Some bass lines or occasional catchy parts may let you expect something more accessible from time to time, but Unified Alarm System always get quickly back to their unfettered sounds and structures that make listening to This Is Only A Test a very demanding but fortunately also quite entertaining endeavour. The different songs are all quite different and adventurous, so that you won’t run into boring repetitiveness, but I believe that seventy-four minutes of this eeriness is maybe a little too much to be consumed in one sitting. Fans of bizarre and outlandish sound experimentation should still find a lot to admire on this album, especially since the always present if certainly not typical structures give it a framework making access not too hard.

-Lex Thiel

The Machinist

Machinist (2/28/09)
Machinist (2/28/09)

Members of the American experimental electronic duo UNIFIED ALARM SYSTEMS, perhaps, are distant relatives of the musicians Russia DVAR. Here are just a transatlantic avant-garde do not focus so much on the cartoon melodies and music in the traditional sense, but rather on microarray atmospheric, friendly surrealism and haphazard funny noise. Excerpts of music, rhythmic strings and singing in their compositions, too, are leaking and quite funny ( "Seventy 7 Seconds Low", "Emerald Dragon Raygunz", "Tippy Ditch" etc.), but very rarely. Most of the speakers comes collage, chemical or glitchevoe kopopshenie plastic and natural sources of sound, sound schizophrenic voices, bits of UFO-tunes and processed noise. In short, there are those electronic and acoustic sounds something of cheap sci-fi movie 1970. The artists use unconventional medody recording teremin and various toys. They see their music as the soundtrack for the movie "A Clockwork Orange," by KRAFTWERK. This is a controversial comparison, in my opinion. Well, all right. Anyway I do not eat drugs, do not travel in time and are not elected. And like music UNIFIED ALARM SYSTEMS can develop that few fans of space glitchevoy music and groping noise avant garde. I hesitate to estimate the album "This Is Only A Test", but listen to it just never will.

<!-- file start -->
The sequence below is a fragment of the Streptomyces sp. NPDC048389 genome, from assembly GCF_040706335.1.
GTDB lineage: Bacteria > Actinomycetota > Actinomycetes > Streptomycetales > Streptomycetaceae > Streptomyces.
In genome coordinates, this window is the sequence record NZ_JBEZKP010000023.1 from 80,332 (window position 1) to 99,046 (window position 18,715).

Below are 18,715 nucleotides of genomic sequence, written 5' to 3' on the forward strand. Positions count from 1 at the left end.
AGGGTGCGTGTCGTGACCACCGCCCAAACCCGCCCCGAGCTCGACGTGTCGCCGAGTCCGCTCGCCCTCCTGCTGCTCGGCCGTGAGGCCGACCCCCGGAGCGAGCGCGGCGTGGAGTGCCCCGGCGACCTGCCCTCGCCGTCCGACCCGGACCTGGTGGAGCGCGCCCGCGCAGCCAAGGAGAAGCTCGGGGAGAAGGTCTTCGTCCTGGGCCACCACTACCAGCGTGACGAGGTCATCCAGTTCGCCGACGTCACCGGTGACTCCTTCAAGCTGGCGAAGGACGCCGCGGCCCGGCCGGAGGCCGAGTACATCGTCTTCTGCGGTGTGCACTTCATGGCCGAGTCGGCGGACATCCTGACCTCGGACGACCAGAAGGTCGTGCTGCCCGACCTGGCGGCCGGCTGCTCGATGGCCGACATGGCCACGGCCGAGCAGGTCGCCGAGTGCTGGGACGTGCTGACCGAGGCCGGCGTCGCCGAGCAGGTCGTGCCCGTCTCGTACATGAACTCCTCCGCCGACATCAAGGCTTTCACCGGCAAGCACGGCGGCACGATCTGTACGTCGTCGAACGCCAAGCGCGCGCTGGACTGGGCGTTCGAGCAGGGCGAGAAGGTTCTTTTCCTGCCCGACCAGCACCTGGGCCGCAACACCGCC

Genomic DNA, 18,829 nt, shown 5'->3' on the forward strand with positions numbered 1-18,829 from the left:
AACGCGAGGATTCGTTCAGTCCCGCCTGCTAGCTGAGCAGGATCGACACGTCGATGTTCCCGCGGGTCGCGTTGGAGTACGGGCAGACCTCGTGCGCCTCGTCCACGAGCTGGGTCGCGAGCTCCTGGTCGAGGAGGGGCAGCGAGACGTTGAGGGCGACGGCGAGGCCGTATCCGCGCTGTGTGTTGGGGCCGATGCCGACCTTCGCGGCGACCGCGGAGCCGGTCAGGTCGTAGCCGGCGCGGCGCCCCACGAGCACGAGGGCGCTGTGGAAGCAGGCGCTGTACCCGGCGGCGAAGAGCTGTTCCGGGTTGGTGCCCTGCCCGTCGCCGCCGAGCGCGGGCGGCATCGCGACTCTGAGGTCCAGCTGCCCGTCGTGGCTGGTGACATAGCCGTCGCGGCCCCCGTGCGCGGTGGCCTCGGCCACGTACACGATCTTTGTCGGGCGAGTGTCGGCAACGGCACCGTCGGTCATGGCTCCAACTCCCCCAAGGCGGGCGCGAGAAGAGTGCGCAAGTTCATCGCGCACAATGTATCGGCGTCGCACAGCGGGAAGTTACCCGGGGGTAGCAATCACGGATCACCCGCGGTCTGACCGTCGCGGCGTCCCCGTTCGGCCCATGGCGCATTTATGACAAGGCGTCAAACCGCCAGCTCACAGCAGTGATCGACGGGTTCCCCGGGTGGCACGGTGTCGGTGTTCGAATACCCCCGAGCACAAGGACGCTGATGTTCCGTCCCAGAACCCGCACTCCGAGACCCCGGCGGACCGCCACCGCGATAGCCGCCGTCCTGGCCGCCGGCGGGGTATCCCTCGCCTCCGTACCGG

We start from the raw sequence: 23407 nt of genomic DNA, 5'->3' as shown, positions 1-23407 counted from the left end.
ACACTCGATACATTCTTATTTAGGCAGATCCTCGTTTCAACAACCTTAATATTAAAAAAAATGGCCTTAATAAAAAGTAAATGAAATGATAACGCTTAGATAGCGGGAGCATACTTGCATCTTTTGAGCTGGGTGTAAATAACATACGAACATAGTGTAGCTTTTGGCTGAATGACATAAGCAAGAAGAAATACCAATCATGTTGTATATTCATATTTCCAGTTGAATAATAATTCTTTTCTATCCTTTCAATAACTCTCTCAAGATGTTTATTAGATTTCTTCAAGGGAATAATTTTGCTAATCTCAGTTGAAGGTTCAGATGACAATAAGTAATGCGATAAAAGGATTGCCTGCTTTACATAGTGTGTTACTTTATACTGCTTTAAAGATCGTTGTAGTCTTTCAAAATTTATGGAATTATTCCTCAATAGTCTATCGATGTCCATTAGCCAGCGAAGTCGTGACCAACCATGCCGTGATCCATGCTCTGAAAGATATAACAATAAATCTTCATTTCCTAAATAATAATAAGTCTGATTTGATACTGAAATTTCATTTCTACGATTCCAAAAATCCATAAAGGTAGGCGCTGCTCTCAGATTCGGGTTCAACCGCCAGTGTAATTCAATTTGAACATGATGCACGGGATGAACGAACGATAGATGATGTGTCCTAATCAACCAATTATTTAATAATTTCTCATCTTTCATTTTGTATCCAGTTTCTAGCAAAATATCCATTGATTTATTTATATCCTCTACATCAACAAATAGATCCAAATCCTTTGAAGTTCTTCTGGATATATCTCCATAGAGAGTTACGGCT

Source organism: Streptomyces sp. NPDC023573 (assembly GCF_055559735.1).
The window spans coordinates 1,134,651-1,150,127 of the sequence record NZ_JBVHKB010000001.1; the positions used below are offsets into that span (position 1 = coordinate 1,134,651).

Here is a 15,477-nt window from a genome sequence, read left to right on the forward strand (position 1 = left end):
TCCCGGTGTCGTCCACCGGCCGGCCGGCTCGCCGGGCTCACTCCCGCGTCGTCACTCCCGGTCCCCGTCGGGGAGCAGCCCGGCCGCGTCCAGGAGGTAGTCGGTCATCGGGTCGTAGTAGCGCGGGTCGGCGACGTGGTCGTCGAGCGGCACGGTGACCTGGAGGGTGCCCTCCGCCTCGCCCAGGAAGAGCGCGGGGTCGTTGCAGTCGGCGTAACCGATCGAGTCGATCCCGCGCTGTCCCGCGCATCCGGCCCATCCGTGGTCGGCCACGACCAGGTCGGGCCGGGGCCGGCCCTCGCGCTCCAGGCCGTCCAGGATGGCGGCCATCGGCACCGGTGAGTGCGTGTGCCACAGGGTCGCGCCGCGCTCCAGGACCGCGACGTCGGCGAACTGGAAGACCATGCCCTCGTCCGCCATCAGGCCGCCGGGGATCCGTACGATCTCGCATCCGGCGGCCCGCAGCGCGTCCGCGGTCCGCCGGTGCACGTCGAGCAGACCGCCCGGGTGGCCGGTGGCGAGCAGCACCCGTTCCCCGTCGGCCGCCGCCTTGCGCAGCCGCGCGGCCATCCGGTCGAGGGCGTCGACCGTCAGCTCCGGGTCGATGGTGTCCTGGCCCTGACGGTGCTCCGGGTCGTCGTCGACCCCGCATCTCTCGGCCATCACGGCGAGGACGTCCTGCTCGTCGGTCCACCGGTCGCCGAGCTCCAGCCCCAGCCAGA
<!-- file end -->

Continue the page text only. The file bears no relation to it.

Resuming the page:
Stephen Carradini

Independent Clauses (2/18/09)
Independent Clauses (2/18/09)

Friendly Psychics Music has a long history of challenging releases. They rarely make things easy for the listener, and that’s one of the things that attracts me to them. The releases are like good alcohol; whether beer, wine or other spirits, they all take getting used to before full appreciation can be had.

This, however, is not the case with Unified Alarm System’s This Is Only a Test. While I don’t have scientific evidence to prove it, I’m relatively certain this is the longest FPM release ever, at fourteen tracks averaging five minutes each. The fact that it’s over an hour wouldn’t be a problem except that this is some of the most abstract music I’ve ever heard. Each and every track is composed of synthesizers, theremin, static, vocals, reverb and white space. The difference between songs comes in changing the amount that each individual element is featured in the track.

Although odd, those pieces aren’t entirely foreign. What makes this release so frustrating is the compositions, which are incredibly long, drawn-out pieces that sound like the beginnings of techno songs looped over and over. Almost every track begs for a thumping beat beneath it to fill it out. But we are never treated to that, and the album becomes a study in tension without release. It’s incredibly discomforting to listen to This Is Only a Test, because there is rarely (if ever) resolution to the moods presented. The overall effect of the album is disorienting.

Making things more confusing is the fact that this is one of the best-recorded releases FPM has put together. The soundscapes made are pretty hi-fi in their recording – it’s just that they’re obtuse, peculiar and off-putting hi-fi recordings. If this is the direction that FPM is heading, I’m pretty excited; they’ve kept their very idiosyncratic songwriting sense and upgraded the parts that took away from the success of that vision. I hope that these striking production values will be used in future FPM releases.

In all, this is a point on a larger FPM line rather than a stop on it. This is Only a Test is more than an hour’s worth of unresolved tension, and I’m not sure who signs up for that. But as a marker on the FPM line toward the future, this is a sign of good things to come. If FPM in general interests you, I would still point you toward Derecho’s latest.

- Stephen Carradini